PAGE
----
Enhancing competitiveness through research, development and innovation

Article written by Duncan – Media and Information Executive, MEUSAC
Published on The Malta Business Weekly – 19.04.18

A new Business Enhance RD&I Grant Scheme is available for companies to conduct research and development projects, feasibility studies, innovative processes and invest in research infrastructures. The scheme supports a number of priority areas identified in the Smart Specialisation Strategy primarily in manufacturing, health, maritime, aviation, tourism, and ICT.

Applied research, development and innovation (R&D&I) plays a vital role in enhancing European competitiveness and innovation capacity. This is a critical element for enterprises to remain competitive and take advantage of their growth potential and become more innovative through the development of innovative products and solutions.

One of the key aims of the EU during the last couple of decades has been to encourage increasing levels of research investment, in order to provide a stimulus to the EU’s competitiveness. The EU has set the ambitious target of having 3% of the EU’s GDP invested in R&D by 2020. To date, according to Eurostat, in 2016, EU Member States spent a total of some €300 billion on research and development (R&D).In the case of Malta, NSO statistics on R&D spending show that in 2015, the percentage of R&D spending stood at 0.77% of GDP.

According to an in-depth report on Malta’s Cohesion Policy 2014-2020, entitled ‘Fostering a competitive and sustainable economy to meet our challenges’, published in 2015, Malta’s innovation performance remains below the EU average. Malta’s R&D system remains in its early development stage thus requiring investment both in the private and public sector, which implies that Malta still lags behind when it comes to reaching the Europe 2020 targets in the R&D sector.

This is important because developments within this area may also lead to growth in other sectors, due to its cross-cutting nature. In addition, it is vital that efforts are enhanced to increase human resource capacity in R&D to attract researchers. Keeping this in mind, Malta can play more of an important role in the EU’s vision on RTDI till 2020 and beyond. Thus, taking stock of the current state of play with respect to R&D and innovation activity, the need to invest in RTDI remains a priority for the period 2014-2020.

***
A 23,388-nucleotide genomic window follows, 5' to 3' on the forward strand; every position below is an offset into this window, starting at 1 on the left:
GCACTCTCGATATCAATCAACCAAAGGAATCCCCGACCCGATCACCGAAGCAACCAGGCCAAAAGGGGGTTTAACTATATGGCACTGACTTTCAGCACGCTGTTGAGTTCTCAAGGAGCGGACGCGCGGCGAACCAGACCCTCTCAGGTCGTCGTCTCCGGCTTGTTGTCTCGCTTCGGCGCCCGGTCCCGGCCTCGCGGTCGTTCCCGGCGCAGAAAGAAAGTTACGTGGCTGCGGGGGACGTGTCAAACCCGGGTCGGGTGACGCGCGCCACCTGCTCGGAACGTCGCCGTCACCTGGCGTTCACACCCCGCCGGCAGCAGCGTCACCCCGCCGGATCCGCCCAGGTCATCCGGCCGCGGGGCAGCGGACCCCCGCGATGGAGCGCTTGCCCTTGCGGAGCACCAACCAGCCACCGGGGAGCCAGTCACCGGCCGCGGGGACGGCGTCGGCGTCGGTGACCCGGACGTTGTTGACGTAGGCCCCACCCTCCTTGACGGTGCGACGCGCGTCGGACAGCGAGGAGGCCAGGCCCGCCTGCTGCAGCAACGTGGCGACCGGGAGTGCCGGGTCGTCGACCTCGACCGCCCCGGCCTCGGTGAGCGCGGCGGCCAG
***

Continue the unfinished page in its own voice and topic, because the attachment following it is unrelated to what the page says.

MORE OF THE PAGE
About the scheme
The Business Enhance RD&I Grant Scheme, which is part-financed by the European Regional Development Fund (ERDF), supports enterprises through the provision of a non-repayable grant for research, development and innovation actions within the Smart Specialisation areas outlined in the National Research and Innovation Strategy 2020. The scheme addresses, manufacturing, aviation and aerospace, health, ICT, tourism product development and maritime services.

Eligible enterprises may receive support  in the form of non-repayable grants under four specific measures: Feasibility Studies, which seeks to support eligible enterprises to conduct a Feasibility Study to assess the potential of undertaking a specific R&D project; Research and Development Projects, aimed at supporting eligible enterprises that are planning to undertake industrial research and experimental development projects to develop new products, services or solutions; Investment in Research Infrastructures, which seeks to support enterprises to set up facilities with the aim of providing research infrastructures that perform an economic activity, to support the development and exchange of knowledge, expertise and the creation of technology transfer possibilities; and Process Innovation. As its name implies, grants under this measure are aimed at supporting undertakings to innovate through the development and implementation of either a new or significantly improved production or delivery method.

The EU co-funding rate for these four different measures varies between 15% and 70% of total eleigible costs, depending on the measure chosen and the size of the company that is applying for the funds, micro, medium or large. The smaller the enterprise, the greater the aid intensity. The remaining amount will have to be financed by the beneficiary from other non-EU financial sources.

Should you wish to receive information in the EU funding application process, one can set up an appointment with the EU funding team at MEUSAC on funding.meusac@gov.mt or by calling on 2200 3300. It is of pertinent importance for potential applicants to be aware of the fact that in order to be considered for the funds, applicants must satisfy the programme’s priorities.

The first cut-off date for submissions of applications is June 28, 2018, however it is not being excluded that further cut-off dates will follow.

References:
http://ec.europa.eu/eurostat/statistics-explained/index.php/R_%26_D_personnel#R.C2.A0.26.C2.A0D_personnel

http://ec.europa.eu/eurostat/statistics-explained/images/0/0b/R_%26_D_personnel%2C_by_sector%2C_2015_%28%25_share_of_total_labour_force%2C_based_on_full-time_equivalents%29_FP18.png

« Back